Yet, sin remains in this world, unleashed, launching its attack on every one of us in different ways. It’s why I can’t let my first reaction — one of anger and even hatred towards the people who committed this violence — dictate my actions. It’s why I have to surrender the human emotions that I have right now, however righteous they feel. Christ is the only One who can cancel sin.

Love your enemies. Pray for those who persecute you. (Matthew 5:44)

Lastly, I pray that no one is made to feel like 3/5 of a human. One hundred percent is made in the image of my God (Genesis 1:27). Jesus loves every single part of you; He died for your entire being (John 15:13).

An Overwhelming Christmas

It was 5:30 AM on a Friday in late November. Ethan had already been up for two hours. I was exhausted. He was screaming in the crib, and Daddy tried to takeover and hold him for a bit.

All I wanted to do was sleep but I couldn’t. I decided to use that time to go on my phone to buy the main Christmas gift for the boys: tickets to a Christmas train.

I had it all planned out — we were going to take a mini-getaway a couple of hours from home, and go on this train that was the perfect blend of coziness, affordability, magic, location, and fun. The hotel was already booked, and I had meant to buy the tickets, but when I checked a few days before, I didn’t have my credit card with me, so I could not reserve the train tickets.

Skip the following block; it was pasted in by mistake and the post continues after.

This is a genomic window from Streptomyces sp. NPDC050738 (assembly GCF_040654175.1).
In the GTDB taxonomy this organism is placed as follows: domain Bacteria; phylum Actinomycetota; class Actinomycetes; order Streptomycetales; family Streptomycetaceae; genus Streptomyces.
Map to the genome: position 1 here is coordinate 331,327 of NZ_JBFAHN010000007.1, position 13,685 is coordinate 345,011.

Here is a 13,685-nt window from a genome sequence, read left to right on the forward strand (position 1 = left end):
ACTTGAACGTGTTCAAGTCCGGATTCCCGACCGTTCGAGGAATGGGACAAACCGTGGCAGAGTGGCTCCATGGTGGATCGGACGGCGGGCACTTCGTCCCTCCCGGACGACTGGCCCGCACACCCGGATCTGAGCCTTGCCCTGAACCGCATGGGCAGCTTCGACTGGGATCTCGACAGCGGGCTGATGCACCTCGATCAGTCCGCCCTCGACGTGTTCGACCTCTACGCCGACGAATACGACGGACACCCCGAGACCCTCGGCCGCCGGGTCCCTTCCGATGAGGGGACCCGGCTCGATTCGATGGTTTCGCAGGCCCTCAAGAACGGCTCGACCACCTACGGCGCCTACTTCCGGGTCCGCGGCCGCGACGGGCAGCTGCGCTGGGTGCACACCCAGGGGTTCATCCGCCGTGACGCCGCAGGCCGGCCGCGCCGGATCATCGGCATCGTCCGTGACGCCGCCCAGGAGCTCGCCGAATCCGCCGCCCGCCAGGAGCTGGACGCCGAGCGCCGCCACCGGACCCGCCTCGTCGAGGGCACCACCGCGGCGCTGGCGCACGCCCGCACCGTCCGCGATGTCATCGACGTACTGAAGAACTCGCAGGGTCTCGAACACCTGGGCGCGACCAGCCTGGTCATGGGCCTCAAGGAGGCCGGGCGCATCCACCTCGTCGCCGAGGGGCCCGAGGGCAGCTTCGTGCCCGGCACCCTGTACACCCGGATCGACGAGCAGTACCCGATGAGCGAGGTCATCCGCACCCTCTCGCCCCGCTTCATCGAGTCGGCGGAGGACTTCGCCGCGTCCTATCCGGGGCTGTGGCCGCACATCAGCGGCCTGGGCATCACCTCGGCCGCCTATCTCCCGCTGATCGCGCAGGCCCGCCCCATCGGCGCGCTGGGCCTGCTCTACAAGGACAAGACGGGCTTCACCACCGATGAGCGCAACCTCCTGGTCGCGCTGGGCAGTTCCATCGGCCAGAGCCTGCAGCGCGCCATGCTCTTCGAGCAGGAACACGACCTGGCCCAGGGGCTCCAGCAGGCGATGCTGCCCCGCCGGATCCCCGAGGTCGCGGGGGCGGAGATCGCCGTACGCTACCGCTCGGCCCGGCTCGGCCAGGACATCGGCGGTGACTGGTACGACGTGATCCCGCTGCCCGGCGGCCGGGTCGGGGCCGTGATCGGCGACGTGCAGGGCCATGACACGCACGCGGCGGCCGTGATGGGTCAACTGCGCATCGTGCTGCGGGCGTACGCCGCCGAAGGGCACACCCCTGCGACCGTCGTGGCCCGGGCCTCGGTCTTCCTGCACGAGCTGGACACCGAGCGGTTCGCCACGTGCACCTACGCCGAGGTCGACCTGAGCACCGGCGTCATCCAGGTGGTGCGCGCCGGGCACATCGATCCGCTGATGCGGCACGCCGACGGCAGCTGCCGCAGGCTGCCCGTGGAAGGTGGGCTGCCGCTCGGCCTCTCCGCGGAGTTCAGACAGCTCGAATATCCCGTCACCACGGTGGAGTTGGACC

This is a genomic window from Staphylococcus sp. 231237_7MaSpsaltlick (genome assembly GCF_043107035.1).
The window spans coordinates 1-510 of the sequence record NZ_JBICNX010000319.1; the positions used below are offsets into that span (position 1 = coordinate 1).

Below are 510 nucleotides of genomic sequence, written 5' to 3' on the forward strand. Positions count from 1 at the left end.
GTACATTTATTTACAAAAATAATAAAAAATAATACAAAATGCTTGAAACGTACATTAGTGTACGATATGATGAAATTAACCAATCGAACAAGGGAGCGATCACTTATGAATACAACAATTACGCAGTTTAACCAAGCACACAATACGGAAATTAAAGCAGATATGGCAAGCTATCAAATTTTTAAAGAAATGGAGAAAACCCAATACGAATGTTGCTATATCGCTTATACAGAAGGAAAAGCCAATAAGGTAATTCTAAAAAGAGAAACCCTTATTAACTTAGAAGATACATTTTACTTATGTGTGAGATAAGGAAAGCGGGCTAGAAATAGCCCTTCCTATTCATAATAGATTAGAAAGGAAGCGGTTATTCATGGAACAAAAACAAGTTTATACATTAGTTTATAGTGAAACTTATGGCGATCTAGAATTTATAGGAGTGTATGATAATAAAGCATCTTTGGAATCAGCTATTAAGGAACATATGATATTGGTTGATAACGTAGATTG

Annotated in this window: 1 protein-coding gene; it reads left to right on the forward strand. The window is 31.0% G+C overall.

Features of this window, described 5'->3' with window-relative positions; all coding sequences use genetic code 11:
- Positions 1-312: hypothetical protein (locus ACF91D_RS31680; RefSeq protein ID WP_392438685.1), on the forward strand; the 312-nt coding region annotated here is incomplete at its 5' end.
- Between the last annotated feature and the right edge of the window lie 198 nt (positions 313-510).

So, when I was met by the giant seven letters of heartbreak, SOLD OUT, I immediately started sobbing wailing. So now, my husband had two crying babies he had to try to console.

My reaction may seem a little extreme (it’s laughable now), but I was overwhelmed, exhausted, frustrated as it was, and probably PMSing. But the thing that got me is that it felt like I was the biggest failure as a mom at that point. I had planned the most perfect gift for my boys and due to my failure to act, I could not give them a part of me.